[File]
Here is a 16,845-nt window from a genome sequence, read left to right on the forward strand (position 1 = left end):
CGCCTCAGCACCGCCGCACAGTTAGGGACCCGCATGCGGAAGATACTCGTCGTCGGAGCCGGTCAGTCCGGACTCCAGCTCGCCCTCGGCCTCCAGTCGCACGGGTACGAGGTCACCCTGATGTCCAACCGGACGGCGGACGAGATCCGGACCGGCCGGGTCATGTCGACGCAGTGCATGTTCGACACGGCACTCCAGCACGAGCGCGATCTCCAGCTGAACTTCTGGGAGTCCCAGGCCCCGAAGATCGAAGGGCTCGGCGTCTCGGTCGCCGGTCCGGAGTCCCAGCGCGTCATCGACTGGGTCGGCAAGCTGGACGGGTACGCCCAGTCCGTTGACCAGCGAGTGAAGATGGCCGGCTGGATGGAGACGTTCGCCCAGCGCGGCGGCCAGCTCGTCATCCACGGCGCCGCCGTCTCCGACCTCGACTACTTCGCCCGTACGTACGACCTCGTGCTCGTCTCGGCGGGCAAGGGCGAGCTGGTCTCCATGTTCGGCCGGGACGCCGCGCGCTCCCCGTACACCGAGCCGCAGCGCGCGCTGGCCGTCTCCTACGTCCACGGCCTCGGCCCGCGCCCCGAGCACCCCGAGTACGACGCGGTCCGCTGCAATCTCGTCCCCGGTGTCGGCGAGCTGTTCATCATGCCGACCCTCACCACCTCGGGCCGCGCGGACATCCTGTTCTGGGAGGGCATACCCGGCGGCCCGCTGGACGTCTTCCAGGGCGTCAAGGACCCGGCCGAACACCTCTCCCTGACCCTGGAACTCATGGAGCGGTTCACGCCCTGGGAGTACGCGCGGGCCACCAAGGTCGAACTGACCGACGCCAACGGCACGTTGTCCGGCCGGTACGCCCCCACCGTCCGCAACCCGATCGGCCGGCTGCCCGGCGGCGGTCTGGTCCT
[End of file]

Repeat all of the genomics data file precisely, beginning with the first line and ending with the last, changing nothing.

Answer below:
Here is a 16,845-nt window from a genome sequence, read left to right on the forward strand (position 1 = left end):
CGCCTCAGCACCGCCGCACAGTTAGGGACCCGCATGCGGAAGATACTCGTCGTCGGAGCCGGTCAGTCCGGACTCCAGCTCGCCCTCGGCCTCCAGTCGCACGGGTACGAGGTCACCCTGATGTCCAACCGGACGGCGGACGAGATCCGGACCGGCCGGGTCATGTCGACGCAGTGCATGTTCGACACGGCACTCCAGCACGAGCGCGATCTCCAGCTGAACTTCTGGGAGTCCCAGGCCCCGAAGATCGAAGGGCTCGGCGTCTCGGTCGCCGGTCCGGAGTCCCAGCGCGTCATCGACTGGGTCGGCAAGCTGGACGGGTACGCCCAGTCCGTTGACCAGCGAGTGAAGATGGCCGGCTGGATGGAGACGTTCGCCCAGCGCGGCGGCCAGCTCGTCATCCACGGCGCCGCCGTCTCCGACCTCGACTACTTCGCCCGTACGTACGACCTCGTGCTCGTCTCGGCGGGCAAGGGCGAGCTGGTCTCCATGTTCGGCCGGGACGCCGCGCGCTCCCCGTACACCGAGCCGCAGCGCGCGCTGGCCGTCTCCTACGTCCACGGCCTCGGCCCGCGCCCCGAGCACCCCGAGTACGACGCGGTCCGCTGCAATCTCGTCCCCGGTGTCGGCGAGCTGTTCATCATGCCGACCCTCACCACCTCGGGCCGCGCGGACATCCTGTTCTGGGAGGGCATACCCGGCGGCCCGCTGGACGTCTTCCAGGGCGTCAAGGACCCGGCCGAACACCTCTCCCTGACCCTGGAACTCATGGAGCGGTTCACGCCCTGGGAGTACGCGCGGGCCACCAAGGTCGAACTGACCGACGCCAACGGCACGTTGTCCGGCCGGTACGCCCCCACCGTCCGCAACCCGATCGGCCGGCTGCCCGGCGGCGGTCTGGTCCT